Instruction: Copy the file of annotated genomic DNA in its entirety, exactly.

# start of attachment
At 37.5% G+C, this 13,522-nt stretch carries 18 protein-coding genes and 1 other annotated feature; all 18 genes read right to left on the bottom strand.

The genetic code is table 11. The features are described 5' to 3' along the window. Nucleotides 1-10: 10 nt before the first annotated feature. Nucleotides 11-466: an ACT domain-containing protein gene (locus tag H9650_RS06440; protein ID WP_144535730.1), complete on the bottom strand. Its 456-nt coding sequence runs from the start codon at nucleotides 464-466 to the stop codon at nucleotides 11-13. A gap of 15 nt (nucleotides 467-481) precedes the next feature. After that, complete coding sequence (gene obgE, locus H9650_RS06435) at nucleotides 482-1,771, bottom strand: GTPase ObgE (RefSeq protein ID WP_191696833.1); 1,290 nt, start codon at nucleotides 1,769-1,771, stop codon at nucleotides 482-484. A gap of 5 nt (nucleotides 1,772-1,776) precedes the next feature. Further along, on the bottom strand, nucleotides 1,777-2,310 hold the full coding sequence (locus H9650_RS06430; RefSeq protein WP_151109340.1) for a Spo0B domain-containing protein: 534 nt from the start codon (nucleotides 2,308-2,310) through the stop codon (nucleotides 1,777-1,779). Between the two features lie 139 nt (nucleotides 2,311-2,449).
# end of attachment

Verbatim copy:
At 37.5% G+C, this 13,522-nt stretch carries 18 protein-coding genes and 1 other annotated feature; all 18 genes read right to left on the bottom strand.

The genetic code is table 11. The features are described 5' to 3' along the window. Nucleotides 1-10: 10 nt before the first annotated feature. Nucleotides 11-466: an ACT domain-containing protein gene (locus tag H9650_RS06440; protein ID WP_144535730.1), complete on the bottom strand. Its 456-nt coding sequence runs from the start codon at nucleotides 464-466 to the stop codon at nucleotides 11-13. A gap of 15 nt (nucleotides 467-481) precedes the next feature. After that, complete coding sequence (gene obgE, locus H9650_RS06435) at nucleotides 482-1,771, bottom strand: GTPase ObgE (RefSeq protein ID WP_191696833.1); 1,290 nt, start codon at nucleotides 1,769-1,771, stop codon at nucleotides 482-484. A gap of 5 nt (nucleotides 1,772-1,776) precedes the next feature. Further along, on the bottom strand, nucleotides 1,777-2,310 hold the full coding sequence (locus H9650_RS06430; RefSeq protein WP_151109340.1) for a Spo0B domain-containing protein: 534 nt from the start codon (nucleotides 2,308-2,310) through the stop codon (nucleotides 1,777-1,779). Between the two features lie 139 nt (nucleotides 2,311-2,449).